Air Canada creates novice maestros

A cross-country interactive installation aims to show the brand's support for the arts community.
TTT2

Consumers with a secret wish to conduct their own orchestra might just have their chance.

Air Canada has developed a cross-Canada experiential activation and online campaign that allows users to create their own symphonies, while promoting the airline’s support for eight different orchestras across the country (Vancouver Symphony Orchestra, Calgary Philharmonic Orchestra, Edmonton Symphony Orchestra, Winnipeg Symphony Orchestra, Toronto Symphony Orchestra, National Arts Centre in Ottawa, Orchestre Symphonique de Montréal and Symphony Nova Scotia in Halifax).

Led by J. Walter Thompson in Montreal, “Travel through Music” includes physical installations in the halls of the various orchestra partners. Symphony-goers can use a touchscreen to select from 24 individual artists across the country and create their own personal orchestra to play specific compositions of music. Air Canada conducted individual recording sessions with each of the 24 artists to allow users to create their own unique combinations (with 6,500 available combinations for each composition).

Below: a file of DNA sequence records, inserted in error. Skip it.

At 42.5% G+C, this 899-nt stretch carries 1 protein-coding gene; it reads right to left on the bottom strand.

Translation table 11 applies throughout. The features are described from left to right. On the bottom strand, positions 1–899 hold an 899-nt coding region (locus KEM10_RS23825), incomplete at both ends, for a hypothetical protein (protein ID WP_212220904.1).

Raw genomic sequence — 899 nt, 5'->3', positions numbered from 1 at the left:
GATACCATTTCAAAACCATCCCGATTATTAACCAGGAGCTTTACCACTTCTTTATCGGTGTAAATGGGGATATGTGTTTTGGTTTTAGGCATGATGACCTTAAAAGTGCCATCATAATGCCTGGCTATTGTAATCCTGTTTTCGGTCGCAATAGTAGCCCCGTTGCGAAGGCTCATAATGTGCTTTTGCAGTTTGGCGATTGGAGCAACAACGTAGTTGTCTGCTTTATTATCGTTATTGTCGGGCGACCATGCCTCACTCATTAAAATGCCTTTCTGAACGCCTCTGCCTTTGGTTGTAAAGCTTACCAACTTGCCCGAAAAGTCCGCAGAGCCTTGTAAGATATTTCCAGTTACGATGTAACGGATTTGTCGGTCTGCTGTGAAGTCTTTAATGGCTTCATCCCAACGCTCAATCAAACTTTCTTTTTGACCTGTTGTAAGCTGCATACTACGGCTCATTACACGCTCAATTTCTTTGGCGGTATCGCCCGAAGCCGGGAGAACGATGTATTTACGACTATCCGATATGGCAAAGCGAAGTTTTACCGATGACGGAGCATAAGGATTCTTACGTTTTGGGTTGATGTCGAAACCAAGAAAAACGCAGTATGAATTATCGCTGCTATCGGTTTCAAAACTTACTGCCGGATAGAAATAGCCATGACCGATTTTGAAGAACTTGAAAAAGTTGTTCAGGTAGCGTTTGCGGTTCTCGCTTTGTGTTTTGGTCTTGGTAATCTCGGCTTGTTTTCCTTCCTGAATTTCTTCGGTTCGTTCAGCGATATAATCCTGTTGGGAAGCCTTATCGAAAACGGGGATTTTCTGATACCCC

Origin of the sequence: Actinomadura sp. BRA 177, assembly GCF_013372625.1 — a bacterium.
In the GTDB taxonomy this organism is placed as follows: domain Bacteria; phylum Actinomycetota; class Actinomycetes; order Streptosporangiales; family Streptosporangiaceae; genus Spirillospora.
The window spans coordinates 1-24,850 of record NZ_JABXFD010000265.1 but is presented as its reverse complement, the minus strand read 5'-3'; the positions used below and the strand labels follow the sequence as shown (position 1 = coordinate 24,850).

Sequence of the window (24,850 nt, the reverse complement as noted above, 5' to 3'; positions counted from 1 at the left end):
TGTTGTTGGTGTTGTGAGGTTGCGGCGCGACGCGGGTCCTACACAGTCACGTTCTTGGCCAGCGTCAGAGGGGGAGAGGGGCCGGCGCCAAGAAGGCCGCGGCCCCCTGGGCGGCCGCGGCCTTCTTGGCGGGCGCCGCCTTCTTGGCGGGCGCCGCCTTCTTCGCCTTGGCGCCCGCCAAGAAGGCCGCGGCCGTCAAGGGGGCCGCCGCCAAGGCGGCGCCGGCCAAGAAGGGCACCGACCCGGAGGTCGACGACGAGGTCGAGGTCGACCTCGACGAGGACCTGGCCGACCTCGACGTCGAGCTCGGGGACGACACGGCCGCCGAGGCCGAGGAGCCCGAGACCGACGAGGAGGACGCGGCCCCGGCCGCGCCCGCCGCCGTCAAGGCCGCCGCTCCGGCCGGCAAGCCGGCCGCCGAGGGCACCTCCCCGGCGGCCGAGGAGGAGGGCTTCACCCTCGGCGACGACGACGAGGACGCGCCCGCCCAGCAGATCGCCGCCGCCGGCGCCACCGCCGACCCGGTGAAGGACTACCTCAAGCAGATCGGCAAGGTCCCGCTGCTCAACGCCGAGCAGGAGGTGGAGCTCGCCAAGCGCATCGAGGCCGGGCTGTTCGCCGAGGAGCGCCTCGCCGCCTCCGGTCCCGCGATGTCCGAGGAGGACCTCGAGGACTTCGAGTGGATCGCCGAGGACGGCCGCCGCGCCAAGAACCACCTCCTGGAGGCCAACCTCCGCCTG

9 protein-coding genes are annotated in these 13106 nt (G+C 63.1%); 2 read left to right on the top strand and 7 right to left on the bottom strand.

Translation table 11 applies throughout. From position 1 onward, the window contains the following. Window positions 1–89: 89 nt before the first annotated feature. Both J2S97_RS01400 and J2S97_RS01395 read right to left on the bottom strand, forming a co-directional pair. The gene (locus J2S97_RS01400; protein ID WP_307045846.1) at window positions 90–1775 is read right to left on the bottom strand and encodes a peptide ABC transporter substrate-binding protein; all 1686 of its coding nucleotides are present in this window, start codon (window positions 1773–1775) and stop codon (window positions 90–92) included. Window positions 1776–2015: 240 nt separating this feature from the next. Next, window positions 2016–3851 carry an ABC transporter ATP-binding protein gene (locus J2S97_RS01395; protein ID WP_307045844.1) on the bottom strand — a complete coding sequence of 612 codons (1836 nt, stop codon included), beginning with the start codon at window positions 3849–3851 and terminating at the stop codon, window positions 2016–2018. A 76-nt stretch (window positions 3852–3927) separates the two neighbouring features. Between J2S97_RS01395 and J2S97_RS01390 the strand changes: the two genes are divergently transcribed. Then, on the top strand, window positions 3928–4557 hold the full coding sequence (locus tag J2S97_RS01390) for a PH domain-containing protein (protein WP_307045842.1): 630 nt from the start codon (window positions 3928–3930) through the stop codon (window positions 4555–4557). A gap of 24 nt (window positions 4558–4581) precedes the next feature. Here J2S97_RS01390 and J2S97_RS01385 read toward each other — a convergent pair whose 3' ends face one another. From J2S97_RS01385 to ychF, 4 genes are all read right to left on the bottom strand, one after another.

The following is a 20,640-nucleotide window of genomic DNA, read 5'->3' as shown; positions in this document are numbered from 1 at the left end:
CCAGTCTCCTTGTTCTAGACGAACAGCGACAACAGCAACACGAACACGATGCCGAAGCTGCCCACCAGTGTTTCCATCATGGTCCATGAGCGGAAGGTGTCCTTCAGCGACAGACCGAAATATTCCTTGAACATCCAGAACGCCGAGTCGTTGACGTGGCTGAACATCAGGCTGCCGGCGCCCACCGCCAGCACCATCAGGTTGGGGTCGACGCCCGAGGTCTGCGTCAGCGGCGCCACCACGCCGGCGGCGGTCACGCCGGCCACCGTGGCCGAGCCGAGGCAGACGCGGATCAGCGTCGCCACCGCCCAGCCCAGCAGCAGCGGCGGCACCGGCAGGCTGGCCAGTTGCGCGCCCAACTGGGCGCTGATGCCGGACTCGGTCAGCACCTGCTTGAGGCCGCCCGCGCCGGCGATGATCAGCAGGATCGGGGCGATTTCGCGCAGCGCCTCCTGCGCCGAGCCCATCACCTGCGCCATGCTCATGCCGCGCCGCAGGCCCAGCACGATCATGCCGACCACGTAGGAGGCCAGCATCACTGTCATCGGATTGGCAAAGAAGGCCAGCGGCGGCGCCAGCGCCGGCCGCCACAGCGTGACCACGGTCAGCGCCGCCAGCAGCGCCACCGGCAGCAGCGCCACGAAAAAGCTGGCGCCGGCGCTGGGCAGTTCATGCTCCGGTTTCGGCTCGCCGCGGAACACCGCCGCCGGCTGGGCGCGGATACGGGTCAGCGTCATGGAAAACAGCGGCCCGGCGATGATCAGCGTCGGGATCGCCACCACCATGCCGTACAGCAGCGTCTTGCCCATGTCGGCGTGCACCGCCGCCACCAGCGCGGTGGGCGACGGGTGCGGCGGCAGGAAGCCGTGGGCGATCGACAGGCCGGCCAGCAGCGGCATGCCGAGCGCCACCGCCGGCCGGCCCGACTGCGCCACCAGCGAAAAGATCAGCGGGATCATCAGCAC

“Essentially, patrons are becoming the maestro of their own orchestra,” says Jean Saad, sponsorhip manager at Air Canada. The brand specifically wanted to use gamification to engage consumers on-site, he adds.

After creating their personal piece of music, they can send it to friends via email or post on social media or SoundCloud.

The physical experience has already been brought to its partners in Western Canada, with the others to host the installation this month and in June, and then in the fall when the symphony season begins again.

Air Canada has also extended the campaign to a microsite and mobile app, where those who can’t attend the physical installations can still have their shot at being a maestro.

It’s also supporting the activation with a “making-of” video of the experience shared on its own social media channels, as well as through its symphony partners’ accounts.

The idea is to create visibility around Air Canada’s sponsorship and support for the arts, Saad says. For their part, the symphonies are also able to engage younger patrons (especially given the educational component of the installation, which teaches consumers about instruments, for example) and boost the profiles of their individual musicians.

The installation is part of Air Canada’s “Connecting Musicians” online video content featuring musicians from the eight organizations it supports.

The brand worked with Mindshare on media, Montreal’s Space & Dream to create the app and DT 2.0 in Montreal on the installation itself.